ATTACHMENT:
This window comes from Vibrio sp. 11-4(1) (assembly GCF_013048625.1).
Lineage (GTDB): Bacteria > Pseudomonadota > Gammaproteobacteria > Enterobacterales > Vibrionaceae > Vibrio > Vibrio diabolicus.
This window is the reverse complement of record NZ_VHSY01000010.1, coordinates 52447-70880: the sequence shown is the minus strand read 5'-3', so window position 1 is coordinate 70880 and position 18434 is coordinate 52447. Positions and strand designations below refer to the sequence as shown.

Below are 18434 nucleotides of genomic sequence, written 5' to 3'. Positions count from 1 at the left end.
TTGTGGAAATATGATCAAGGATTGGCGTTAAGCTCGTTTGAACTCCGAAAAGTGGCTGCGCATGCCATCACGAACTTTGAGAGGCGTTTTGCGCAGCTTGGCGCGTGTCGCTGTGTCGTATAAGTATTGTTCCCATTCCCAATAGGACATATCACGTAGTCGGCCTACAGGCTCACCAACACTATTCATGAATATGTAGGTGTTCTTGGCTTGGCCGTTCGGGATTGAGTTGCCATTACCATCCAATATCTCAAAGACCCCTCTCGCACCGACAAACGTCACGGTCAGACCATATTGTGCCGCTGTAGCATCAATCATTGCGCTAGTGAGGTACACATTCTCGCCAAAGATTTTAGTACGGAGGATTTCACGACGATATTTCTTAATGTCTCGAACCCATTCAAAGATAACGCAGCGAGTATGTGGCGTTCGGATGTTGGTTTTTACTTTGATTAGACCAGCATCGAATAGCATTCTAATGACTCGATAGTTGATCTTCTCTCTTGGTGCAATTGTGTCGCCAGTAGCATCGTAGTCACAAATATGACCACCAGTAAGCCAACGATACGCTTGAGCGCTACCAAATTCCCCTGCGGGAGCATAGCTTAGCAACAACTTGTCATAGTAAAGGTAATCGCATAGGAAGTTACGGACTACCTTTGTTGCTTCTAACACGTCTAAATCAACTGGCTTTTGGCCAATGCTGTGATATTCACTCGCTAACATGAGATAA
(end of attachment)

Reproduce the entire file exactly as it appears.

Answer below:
This window comes from Vibrio sp. 11-4(1) (assembly GCF_013048625.1).
Lineage (GTDB): Bacteria > Pseudomonadota > Gammaproteobacteria > Enterobacterales > Vibrionaceae > Vibrio > Vibrio diabolicus.
This window is the reverse complement of record NZ_VHSY01000010.1, coordinates 52447-70880: the sequence shown is the minus strand read 5'-3', so window position 1 is coordinate 70880 and position 18434 is coordinate 52447. Positions and strand designations below refer to the sequence as shown.

Below are 18434 nucleotides of genomic sequence, written 5' to 3'. Positions count from 1 at the left end.
TTGTGGAAATATGATCAAGGATTGGCGTTAAGCTCGTTTGAACTCCGAAAAGTGGCTGCGCATGCCATCACGAACTTTGAGAGGCGTTTTGCGCAGCTTGGCGCGTGTCGCTGTGTCGTATAAGTATTGTTCCCATTCCCAATAGGACATATCACGTAGTCGGCCTACAGGCTCACCAACACTATTCATGAATATGTAGGTGTTCTTGGCTTGGCCGTTCGGGATTGAGTTGCCATTACCATCCAATATCTCAAAGACCCCTCTCGCACCGACAAACGTCACGGTCAGACCATATTGTGCCGCTGTAGCATCAATCATTGCGCTAGTGAGGTACACATTCTCGCCAAAGATTTTAGTACGGAGGATTTCACGACGATATTTCTTAATGTCTCGAACCCATTCAAAGATAACGCAGCGAGTATGTGGCGTTCGGATGTTGGTTTTTACTTTGATTAGACCAGCATCGAATAGCATTCTAATGACTCGATAGTTGATCTTCTCTCTTGGTGCAATTGTGTCGCCAGTAGCATCGTAGTCACAAATATGACCACCAGTAAGCCAACGATACGCTTGAGCGCTACCAAATTCCCCTGCGGGAGCATAGCTTAGCAACAACTTGTCATAGTAAAGGTAATCGCATAGGAAGTTACGGACTACCTTTGTTGCTTCTAACACGTCTAAATCAACTGGCTTTTGGCCAATGCTGTGATATTCACTCGCTAACATGAGATAA